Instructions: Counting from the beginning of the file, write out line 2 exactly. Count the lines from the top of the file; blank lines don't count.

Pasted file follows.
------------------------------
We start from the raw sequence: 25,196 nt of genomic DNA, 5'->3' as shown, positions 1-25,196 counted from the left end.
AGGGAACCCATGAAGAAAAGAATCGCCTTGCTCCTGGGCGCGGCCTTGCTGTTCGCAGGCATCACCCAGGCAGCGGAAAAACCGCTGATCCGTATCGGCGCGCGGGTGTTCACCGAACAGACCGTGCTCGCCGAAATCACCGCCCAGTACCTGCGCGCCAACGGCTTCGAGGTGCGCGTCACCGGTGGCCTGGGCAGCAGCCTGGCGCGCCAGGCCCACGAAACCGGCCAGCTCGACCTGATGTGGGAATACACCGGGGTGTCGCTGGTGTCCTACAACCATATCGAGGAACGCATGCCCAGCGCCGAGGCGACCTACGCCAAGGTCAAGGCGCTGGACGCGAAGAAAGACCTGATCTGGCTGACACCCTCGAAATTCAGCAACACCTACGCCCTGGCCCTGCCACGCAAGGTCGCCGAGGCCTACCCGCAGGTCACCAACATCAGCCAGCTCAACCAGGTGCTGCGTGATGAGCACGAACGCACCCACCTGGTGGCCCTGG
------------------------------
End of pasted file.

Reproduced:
AGGGAACCCATGAAGAAAAGAATCGCCTTGCTCCTGGGCGCGGCCTTGCTGTTCGCAGGCATCACCCAGGCAGCGGAAAAACCGCTGATCCGTATCGGCGCGCGGGTGTTCACCGAACAGACCGTGCTCGCCGAAATCACCGCCCAGTACCTGCGCGCCAACGGCTTCGAGGTGCGCGTCACCGGTGGCCTGGGCAGCAGCCTGGCGCGCCAGGCCCACGAAACCGGCCAGCTCGACCTGATGTGGGAATACACCGGGGTGTCGCTGGTGTCCTACAACCATATCGAGGAACGCATGCCCAGCGCCGAGGCGACCTACGCCAAGGTCAAGGCGCTGGACGCGAAGAAAGACCTGATCTGGCTGACACCCTCGAAATTCAGCAACACCTACGCCCTGGCCCTGCCACGCAAGGTCGCCGAGGCCTACCCGCAGGTCACCAACATCAGCCAGCTCAACCAGGTGCTGCGTGATGAGCACGAACGCACCCACCTGGTGGCCCTGG